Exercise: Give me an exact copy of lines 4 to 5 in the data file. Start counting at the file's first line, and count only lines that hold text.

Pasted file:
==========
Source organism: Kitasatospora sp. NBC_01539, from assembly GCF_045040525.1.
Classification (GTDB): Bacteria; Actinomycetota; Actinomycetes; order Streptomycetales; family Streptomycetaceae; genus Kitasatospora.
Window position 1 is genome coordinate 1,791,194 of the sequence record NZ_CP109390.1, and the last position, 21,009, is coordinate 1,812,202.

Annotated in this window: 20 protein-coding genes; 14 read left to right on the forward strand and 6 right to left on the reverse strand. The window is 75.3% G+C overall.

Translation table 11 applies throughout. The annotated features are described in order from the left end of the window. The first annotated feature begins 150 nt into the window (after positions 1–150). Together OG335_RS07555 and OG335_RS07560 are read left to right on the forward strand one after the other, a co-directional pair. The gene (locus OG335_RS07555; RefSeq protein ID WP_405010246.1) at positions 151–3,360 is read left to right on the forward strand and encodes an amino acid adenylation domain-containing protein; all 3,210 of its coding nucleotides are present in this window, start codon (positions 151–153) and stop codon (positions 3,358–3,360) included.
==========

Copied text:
Annotated in this window: 20 protein-coding genes; 14 read left to right on the forward strand and 6 right to left on the reverse strand. The window is 75.3% G+C overall.

Translation table 11 applies throughout. The annotated features are described in order from the left end of the window. The first annotated feature begins 150 nt into the window (after positions 1–150). Together OG335_RS07555 and OG335_RS07560 are read left to right on the forward strand one after the other, a co-directional pair. The gene (locus OG335_RS07555; RefSeq protein ID WP_405010246.1) at positions 151–3,360 is read left to right on the forward strand and encodes an amino acid adenylation domain-containing protein; all 3,210 of its coding nucleotides are present in this window, start codon (positions 151–153) and stop codon (positions 3,358–3,360) included.